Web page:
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Note: This post was previously published on my BCS DRM Blog, where you can find the original post, and reader comments, in the archives.

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And now for some Geospatial DRM

May 11, 2008 Leave a comment

As the name suggests this has to do with the application of DRM technologies to provide some control over the use of geographic information. In a world that has grown ever smaller, and more sophisticated, with the use technology to span great distances and deliver innovative location-based services, it has become increasingly obvious that geographic information will play a key role in enabling these services.

The whole point of DRM is intrinsically bound to the need to control information / data / content for a variety of reasons, most of which eventually relate directly to economics or good old filthy lucre. However like with any instrument, inappropriate use of DRM can often result in casualties (which may or may not involve its operator). Therefore it is always gratifying to come across organisations that show great promise of having this understanding well-embedded in their DNA before embarking on initiatives that involve the use of DRM technologies.

The Open Geospatial Consortium (OGC) may be one example of just such an organisation. According to theOGC website, it is a “non-profit, international, voluntary consensus standards organisation that is leading the development of standards for geospatial and location based services”. This is the exciting mash-up of geographic information with computing and communications technologies to provide innovative services that are relevant to that user’s location. The OGC has developed several technologies and standards relevant to geographic information, and they even have a cool demo of the OGC Web Services vision of interoperability.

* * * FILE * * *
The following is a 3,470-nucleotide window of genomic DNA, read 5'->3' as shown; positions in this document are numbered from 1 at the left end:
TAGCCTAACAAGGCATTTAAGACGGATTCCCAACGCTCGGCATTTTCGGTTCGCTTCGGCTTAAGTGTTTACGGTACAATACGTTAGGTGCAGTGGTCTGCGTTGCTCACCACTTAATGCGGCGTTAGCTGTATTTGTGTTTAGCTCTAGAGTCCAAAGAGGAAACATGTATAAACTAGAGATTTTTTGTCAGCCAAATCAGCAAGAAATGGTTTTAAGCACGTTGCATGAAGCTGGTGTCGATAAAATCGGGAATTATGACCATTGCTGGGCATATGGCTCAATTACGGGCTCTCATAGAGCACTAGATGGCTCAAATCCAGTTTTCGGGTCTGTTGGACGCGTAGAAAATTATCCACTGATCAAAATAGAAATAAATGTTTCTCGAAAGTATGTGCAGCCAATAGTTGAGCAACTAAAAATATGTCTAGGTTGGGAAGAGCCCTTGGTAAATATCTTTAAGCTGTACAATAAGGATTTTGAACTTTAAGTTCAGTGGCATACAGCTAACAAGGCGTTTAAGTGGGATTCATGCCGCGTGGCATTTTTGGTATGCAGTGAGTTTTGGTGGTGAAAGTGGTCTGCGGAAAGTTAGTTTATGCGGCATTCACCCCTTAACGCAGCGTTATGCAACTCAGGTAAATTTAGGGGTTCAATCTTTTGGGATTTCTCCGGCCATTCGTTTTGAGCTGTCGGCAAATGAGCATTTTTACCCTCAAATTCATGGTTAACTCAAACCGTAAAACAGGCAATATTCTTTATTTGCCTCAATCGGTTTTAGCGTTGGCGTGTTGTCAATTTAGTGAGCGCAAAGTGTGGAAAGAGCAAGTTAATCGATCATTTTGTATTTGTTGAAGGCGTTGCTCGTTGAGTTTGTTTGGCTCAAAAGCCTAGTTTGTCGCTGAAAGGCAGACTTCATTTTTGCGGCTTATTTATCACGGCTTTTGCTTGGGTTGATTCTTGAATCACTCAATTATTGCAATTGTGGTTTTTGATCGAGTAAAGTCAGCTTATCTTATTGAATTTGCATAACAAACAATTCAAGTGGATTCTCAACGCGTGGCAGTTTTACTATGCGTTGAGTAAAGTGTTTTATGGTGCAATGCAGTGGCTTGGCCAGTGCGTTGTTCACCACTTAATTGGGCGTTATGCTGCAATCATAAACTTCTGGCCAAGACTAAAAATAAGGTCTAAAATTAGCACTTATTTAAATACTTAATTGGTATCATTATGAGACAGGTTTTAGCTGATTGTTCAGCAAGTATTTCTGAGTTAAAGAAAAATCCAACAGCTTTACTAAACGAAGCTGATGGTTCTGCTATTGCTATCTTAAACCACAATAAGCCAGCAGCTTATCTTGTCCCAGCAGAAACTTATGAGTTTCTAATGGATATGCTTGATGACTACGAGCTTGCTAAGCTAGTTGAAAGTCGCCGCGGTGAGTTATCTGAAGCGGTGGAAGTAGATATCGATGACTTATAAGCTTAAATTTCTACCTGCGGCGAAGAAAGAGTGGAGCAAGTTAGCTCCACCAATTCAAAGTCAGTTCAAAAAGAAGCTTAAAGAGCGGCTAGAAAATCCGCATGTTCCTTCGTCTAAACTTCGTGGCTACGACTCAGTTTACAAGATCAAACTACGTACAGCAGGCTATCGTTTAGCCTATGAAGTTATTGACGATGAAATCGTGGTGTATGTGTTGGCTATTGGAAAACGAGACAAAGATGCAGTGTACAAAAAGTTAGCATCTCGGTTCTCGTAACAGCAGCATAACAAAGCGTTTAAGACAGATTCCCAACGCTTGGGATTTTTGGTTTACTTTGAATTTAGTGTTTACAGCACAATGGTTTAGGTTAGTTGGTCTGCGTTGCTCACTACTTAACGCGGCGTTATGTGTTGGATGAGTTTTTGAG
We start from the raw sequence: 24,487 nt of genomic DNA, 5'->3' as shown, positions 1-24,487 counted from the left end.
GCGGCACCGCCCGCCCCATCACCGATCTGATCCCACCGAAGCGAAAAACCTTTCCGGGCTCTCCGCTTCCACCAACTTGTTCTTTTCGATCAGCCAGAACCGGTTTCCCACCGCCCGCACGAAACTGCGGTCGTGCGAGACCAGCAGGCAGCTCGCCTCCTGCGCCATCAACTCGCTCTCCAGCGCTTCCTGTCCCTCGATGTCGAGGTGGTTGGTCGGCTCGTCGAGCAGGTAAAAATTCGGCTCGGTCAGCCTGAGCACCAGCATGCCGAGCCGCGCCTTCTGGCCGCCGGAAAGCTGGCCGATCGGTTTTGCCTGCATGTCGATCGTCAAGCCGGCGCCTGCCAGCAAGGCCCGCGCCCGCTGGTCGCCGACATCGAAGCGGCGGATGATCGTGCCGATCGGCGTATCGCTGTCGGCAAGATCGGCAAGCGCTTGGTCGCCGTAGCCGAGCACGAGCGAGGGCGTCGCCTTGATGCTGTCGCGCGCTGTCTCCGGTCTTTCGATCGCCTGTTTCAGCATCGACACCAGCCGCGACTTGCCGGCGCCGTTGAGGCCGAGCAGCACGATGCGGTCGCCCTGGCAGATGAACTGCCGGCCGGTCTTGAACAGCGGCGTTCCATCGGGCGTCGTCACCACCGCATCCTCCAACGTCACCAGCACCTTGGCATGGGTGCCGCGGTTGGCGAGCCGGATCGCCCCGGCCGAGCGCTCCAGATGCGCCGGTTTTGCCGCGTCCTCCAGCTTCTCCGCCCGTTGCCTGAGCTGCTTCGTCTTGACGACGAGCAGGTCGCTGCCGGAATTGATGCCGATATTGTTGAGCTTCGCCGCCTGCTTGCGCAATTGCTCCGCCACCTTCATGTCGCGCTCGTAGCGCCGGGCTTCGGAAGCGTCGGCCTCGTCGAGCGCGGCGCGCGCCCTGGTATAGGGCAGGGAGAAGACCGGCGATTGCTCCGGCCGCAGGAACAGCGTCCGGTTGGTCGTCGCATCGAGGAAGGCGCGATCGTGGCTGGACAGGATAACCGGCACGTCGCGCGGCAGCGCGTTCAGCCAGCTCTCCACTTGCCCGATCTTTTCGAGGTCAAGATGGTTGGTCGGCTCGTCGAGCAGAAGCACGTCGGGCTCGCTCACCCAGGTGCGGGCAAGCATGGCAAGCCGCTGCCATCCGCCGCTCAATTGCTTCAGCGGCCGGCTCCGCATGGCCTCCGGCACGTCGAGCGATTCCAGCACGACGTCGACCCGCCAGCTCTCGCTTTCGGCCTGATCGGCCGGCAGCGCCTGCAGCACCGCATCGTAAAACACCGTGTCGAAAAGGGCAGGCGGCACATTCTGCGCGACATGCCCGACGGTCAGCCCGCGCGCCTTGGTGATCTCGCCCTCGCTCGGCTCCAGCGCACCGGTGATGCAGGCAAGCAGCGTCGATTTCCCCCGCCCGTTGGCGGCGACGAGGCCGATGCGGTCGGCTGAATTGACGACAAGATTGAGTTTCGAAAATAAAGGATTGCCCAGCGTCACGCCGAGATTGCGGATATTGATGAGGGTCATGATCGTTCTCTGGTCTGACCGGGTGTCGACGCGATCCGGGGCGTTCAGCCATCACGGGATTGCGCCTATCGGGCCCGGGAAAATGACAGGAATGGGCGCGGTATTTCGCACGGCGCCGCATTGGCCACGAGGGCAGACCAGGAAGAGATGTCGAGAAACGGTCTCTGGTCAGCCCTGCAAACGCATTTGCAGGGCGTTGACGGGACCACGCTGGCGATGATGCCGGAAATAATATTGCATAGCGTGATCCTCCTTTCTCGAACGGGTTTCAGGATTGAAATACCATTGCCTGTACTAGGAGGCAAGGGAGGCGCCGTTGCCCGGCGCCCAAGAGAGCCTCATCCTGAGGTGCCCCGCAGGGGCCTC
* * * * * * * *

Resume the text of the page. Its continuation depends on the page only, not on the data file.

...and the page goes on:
A fundamental aspect of the work done by the OGC is its reliance on geographical data and information, which may be supplied and owned by third parties, therefore it is necessary to deploy systems that can effectively protect and manage such external Intellectual Property assets. To this end the Geo Rights Management Working Group has been tasked with enabling the adoption and adaptation of DRM for geospatial purposes. Among other things, this group has created and published a fairly detailed GeoDRM reference Model to be used in developing interface specifications for interoperable services as illustrated in their Web Services demo. It will be interesting to see how this will be adopted by the suppliers of Geographical information, or if other competing standards will win the day.

PS. I would be interested to hear of other interesting projects or initiatives that have elements of information control or rights management, and how they have been developed, or progressing, so do keep those comments coming.

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Note: This post was previously published on my BCS DRM Blog, where you can find the original post, and reader comments, in the archives.